​​​​​​​Kesban at sea – holistic security for east Sabah

DURING the Second Malayan Emergency in the peninsula, which came after independence, the government introduced a new strategy for fighting the Malayan Communist Party. Known as the Security and Development Programme, or KESBAN (Program Keselamatan dan Pembangunan) its focus was on civil-military affairs. Under KESBAN the Malaysian Armed Forces and other (government) agencies took comprehensive measures to strengthen and protect society from subversion, lawlessness, and insurgency, and these ultimately led to effectively breaking the Communist movement. It was clear to the Malaysian authorities that security along with development were the most prudent and potent approaches in combating the Communist insurgency and terrorism.

KESBAN was later adopted in Sarawak to curtail the North Kalimatan Communist Party Second Bureau (NKCP). The Rajang Area Security Command (RASCOM) was established in 1972 to address this threat in the Rajang river valley around Sarikei, Sibu, and Kapit. RASCOM was an inter-agency outfit where civilian, security, and defence personnel worked together to address the menace. The Chief Minister of Sarawak was entrusted as the Director of Operations to coordinate and manage the entire operations based on the Public Security Ordinance, Sarawak 1962, the Internal Security Act 1960, and related regulations.

However, the daily operations of RASCOM were delegated to the Chief Executive Officer (CEO) who was elected among the senior civil servants from the state administration and on attachment to RASCOM. The success of RASCOM later contributed to the surrender of the NKCP. In 1989, the Communists signed a peace accord that finally freed Malaysia of the threat.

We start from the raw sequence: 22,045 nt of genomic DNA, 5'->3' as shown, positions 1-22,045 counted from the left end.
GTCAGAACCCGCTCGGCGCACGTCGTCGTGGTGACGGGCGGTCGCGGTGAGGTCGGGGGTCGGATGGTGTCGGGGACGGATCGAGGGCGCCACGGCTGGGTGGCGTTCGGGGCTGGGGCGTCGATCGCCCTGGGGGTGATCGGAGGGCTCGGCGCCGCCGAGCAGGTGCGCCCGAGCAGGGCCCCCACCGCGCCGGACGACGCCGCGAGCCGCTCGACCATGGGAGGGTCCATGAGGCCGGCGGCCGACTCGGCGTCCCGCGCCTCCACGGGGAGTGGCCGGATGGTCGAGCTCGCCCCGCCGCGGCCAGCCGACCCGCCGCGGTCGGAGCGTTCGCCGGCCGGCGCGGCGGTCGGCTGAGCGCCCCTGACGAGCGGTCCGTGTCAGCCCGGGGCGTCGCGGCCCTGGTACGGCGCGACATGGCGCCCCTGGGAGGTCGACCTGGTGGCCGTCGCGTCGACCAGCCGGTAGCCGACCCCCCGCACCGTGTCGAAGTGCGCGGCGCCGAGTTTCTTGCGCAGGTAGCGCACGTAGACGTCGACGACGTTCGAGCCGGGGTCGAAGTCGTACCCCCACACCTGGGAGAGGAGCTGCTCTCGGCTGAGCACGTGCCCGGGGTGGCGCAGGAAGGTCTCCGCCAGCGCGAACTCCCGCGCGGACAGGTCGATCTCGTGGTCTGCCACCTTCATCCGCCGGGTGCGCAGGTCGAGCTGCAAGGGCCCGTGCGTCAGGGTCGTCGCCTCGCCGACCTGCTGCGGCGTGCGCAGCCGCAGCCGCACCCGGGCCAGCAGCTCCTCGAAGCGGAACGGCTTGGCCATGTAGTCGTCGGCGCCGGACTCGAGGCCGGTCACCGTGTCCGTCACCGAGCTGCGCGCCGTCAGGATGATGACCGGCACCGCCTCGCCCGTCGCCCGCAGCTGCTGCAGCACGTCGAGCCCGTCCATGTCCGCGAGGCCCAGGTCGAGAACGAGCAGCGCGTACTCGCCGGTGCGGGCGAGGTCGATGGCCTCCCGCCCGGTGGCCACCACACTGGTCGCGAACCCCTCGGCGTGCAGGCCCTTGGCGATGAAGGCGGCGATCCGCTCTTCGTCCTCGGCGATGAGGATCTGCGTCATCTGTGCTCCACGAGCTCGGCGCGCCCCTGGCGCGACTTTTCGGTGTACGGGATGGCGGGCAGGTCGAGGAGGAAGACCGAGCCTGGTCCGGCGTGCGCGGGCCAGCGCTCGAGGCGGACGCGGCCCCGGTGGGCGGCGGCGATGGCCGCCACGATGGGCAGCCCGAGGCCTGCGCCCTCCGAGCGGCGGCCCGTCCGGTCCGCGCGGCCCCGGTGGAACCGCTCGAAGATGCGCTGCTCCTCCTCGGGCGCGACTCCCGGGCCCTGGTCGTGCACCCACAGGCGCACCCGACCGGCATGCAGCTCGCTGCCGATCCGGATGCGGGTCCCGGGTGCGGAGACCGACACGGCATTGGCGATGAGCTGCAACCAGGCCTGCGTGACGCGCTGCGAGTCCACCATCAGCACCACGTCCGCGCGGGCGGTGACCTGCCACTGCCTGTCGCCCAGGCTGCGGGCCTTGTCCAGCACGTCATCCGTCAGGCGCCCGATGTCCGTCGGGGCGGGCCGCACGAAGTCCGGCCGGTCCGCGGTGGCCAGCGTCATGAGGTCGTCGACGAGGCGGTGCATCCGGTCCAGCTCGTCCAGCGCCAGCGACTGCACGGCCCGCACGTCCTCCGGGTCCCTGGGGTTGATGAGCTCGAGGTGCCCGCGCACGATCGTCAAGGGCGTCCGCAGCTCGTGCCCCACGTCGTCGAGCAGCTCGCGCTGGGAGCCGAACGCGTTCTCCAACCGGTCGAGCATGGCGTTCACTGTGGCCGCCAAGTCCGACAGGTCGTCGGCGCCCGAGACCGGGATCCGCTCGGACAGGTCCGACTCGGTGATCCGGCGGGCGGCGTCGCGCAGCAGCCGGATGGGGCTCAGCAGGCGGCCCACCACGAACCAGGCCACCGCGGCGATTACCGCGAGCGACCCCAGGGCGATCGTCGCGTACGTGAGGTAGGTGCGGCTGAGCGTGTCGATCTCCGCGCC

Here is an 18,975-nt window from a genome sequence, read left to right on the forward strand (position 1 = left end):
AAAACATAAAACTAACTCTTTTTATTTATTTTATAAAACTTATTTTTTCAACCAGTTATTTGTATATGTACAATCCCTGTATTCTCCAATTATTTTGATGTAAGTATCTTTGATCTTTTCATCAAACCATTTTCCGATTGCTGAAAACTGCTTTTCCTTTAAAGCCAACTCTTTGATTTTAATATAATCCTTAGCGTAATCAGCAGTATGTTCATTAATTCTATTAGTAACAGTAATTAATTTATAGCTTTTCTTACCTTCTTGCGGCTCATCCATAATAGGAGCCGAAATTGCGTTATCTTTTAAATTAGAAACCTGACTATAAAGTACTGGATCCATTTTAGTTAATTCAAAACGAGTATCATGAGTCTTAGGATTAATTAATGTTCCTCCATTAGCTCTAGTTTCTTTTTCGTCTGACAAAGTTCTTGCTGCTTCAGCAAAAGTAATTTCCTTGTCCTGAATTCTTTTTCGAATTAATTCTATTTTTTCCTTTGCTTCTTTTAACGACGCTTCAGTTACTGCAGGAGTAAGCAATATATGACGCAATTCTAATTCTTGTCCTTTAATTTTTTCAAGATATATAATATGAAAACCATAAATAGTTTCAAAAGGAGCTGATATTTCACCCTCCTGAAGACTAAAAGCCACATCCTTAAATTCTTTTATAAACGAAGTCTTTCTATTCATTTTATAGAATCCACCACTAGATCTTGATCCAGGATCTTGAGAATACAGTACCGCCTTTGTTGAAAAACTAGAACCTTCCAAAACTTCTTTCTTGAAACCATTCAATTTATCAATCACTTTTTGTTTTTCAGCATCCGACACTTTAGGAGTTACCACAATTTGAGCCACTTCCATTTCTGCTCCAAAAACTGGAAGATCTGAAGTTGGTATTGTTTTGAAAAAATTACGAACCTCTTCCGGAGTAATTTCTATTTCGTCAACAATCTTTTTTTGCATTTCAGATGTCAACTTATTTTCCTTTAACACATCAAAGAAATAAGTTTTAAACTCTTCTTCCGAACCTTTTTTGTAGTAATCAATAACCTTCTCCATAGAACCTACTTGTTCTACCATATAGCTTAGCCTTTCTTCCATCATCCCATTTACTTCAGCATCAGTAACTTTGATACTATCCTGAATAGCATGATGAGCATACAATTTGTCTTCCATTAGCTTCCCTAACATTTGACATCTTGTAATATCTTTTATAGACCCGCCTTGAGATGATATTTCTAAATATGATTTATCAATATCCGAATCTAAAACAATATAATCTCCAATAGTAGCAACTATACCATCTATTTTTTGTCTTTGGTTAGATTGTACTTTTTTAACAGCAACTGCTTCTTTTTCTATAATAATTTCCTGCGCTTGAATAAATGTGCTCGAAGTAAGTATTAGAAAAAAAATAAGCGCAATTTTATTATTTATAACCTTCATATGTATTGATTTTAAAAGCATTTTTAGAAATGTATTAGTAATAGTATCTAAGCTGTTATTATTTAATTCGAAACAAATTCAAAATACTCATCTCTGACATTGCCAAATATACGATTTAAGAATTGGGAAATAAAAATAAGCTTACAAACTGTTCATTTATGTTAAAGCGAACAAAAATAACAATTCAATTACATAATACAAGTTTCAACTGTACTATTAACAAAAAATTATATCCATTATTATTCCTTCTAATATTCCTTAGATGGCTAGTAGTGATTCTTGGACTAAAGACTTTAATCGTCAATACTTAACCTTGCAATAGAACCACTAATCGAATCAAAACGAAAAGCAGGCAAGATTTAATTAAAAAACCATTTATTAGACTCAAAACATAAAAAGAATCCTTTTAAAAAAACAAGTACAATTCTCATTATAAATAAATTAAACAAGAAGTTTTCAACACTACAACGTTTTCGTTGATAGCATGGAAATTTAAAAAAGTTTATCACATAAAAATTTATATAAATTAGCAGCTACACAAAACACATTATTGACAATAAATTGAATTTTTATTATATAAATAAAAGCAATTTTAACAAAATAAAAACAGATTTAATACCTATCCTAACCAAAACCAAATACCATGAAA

The combination of KESBAN and state responsibility played an important part in understanding and resolving state security issues. KESBAN evolved as a successful programme from land to river and was ready to include the sea as an element for ensuring broad-based and enduring security.

Years after the defeat of the threats to Peninsular Malaysia and Sarawak, a new peril developed on the far side of the Malaysian defence and security space. The East coast of Sabah was known as the wild wild east for obvious reasons with the distances of the capitals from the three states in the tri-border region contributing much to the under-governed spaces. Conversely, the proximity of borders added to the complexity of governance especially where tri-border ethnic boundaries are ill-defined and allow for a range of criminal activities to fester due to their porosity and the challenging terrestrial expanses. Poverty was rife and the coastal communities poorly managed. This landscape was fertile for a much bigger threat to come, one that would take the ill-prepared state administration, defence forces, and security agencies by surprise.